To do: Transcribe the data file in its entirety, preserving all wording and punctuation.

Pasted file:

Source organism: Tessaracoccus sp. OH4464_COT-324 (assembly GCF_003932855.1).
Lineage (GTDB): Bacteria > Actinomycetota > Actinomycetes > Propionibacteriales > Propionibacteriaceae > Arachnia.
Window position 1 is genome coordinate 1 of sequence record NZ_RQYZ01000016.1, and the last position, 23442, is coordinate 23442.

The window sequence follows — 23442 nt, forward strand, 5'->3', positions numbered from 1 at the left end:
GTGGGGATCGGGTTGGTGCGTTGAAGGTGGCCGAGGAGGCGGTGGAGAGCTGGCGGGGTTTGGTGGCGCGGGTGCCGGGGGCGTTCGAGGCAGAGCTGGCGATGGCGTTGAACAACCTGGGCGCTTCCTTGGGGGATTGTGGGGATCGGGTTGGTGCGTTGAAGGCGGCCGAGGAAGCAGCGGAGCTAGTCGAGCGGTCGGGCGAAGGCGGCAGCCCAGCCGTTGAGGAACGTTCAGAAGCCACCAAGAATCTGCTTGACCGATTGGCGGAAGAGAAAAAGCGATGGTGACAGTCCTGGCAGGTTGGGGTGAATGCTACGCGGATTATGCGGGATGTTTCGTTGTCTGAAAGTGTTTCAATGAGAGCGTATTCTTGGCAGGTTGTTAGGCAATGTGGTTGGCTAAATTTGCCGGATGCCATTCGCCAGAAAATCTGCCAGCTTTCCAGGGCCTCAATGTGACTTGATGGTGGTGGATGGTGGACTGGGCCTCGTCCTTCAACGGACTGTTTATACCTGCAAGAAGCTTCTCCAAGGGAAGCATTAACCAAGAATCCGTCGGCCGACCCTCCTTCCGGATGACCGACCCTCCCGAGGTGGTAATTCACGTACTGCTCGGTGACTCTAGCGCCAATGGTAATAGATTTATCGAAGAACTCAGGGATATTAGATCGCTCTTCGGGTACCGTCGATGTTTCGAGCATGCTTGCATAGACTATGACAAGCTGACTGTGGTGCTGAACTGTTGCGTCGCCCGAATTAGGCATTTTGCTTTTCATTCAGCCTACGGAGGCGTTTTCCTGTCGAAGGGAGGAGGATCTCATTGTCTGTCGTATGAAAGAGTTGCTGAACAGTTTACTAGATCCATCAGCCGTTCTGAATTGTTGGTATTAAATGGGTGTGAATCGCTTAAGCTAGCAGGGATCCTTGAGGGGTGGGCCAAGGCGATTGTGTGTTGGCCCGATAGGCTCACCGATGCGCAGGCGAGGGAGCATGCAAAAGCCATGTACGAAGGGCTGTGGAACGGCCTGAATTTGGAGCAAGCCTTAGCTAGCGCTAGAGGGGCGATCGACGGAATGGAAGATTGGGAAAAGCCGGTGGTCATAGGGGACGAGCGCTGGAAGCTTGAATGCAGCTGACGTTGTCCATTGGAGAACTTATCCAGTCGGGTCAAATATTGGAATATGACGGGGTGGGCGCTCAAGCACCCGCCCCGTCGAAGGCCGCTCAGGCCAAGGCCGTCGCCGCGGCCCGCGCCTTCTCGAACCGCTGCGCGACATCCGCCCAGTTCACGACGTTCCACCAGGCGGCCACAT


Source organism: Tessaracoccus sp. OH4464_COT-324 (assembly GCF_003932855.1).
Lineage (GTDB): Bacteria > Actinomycetota > Actinomycetes > Propionibacteriales > Propionibacteriaceae > Arachnia.
Window position 1 is genome coordinate 1 of sequence record NZ_RQYZ01000016.1, and the last position, 23442, is coordinate 23442.

The window sequence follows — 23442 nt, forward strand, 5'->3', positions numbered from 1 at the left end:
GTGGGGATCGGGTTGGTGCGTTGAAGGTGGCCGAGGAGGCGGTGGAGAGCTGGCGGGGTTTGGTGGCGCGGGTGCCGGGGGCGTTCGAGGCAGAGCTGGCGATGGCGTTGAACAACCTGGGCGCTTCCTTGGGGGATTGTGGGGATCGGGTTGGTGCGTTGAAGGCGGCCGAGGAAGCAGCGGAGCTAGTCGAGCGGTCGGGCGAAGGCGGCAGCCCAGCCGTTGAGGAACGTTCAGAAGCCACCAAGAATCTGCTTGACCGATTGGCGGAAGAGAAAAAGCGATGGTGACAGTCCTGGCAGGTTGGGGTGAATGCTACGCGGATTATGCGGGATGTTTCGTTGTCTGAAAGTGTTTCAATGAGAGCGTATTCTTGGCAGGTTGTTAGGCAATGTGGTTGGCTAAATTTGCCGGATGCCATTCGCCAGAAAATCTGCCAGCTTTCCAGGGCCTCAATGTGACTTGATGGTGGTGGATGGTGGACTGGGCCTCGTCCTTCAACGGACTGTTTATACCTGCAAGAAGCTTCTCCAAGGGAAGCATTAACCAAGAATCCGTCGGCCGACCCTCCTTCCGGATGACCGACCCTCCCGAGGTGGTAATTCACGTACTGCTCGGTGACTCTAGCGCCAATGGTAATAGATTTATCGAAGAACTCAGGGATATTAGATCGCTCTTCGGGTACCGTCGATGTTTCGAGCATGCTTGCATAGACTATGACAAGCTGACTGTGGTGCTGAACTGTTGCGTCGCCCGAATTAGGCATTTTGCTTTTCATTCAGCCTACGGAGGCGTTTTCCTGTCGAAGGGAGGAGGATCTCATTGTCTGTCGTATGAAAGAGTTGCTGAACAGTTTACTAGATCCATCAGCCGTTCTGAATTGTTGGTATTAAATGGGTGTGAATCGCTTAAGCTAGCAGGGATCCTTGAGGGGTGGGCCAAGGCGATTGTGTGTTGGCCCGATAGGCTCACCGATGCGCAGGCGAGGGAGCATGCAAAAGCCATGTACGAAGGGCTGTGGAACGGCCTGAATTTGGAGCAAGCCTTAGCTAGCGCTAGAGGGGCGATCGACGGAATGGAAGATTGGGAAAAGCCGGTGGTCATAGGGGACGAGCGCTGGAAGCTTGAATGCAGCTGACGTTGTCCATTGGAGAACTTATCCAGTCGGGTCAAATATTGGAATATGACGGGGTGGGCGCTCAAGCACCCGCCCCGTCGAAGGCCGCTCAGGCCAAGGCCGTCGCCGCGGCCCGCGCCTTCTCGAACCGCTGCGCGACATCCGCCCAGTTCACGACGTTCCACCAGGCGGCCACAT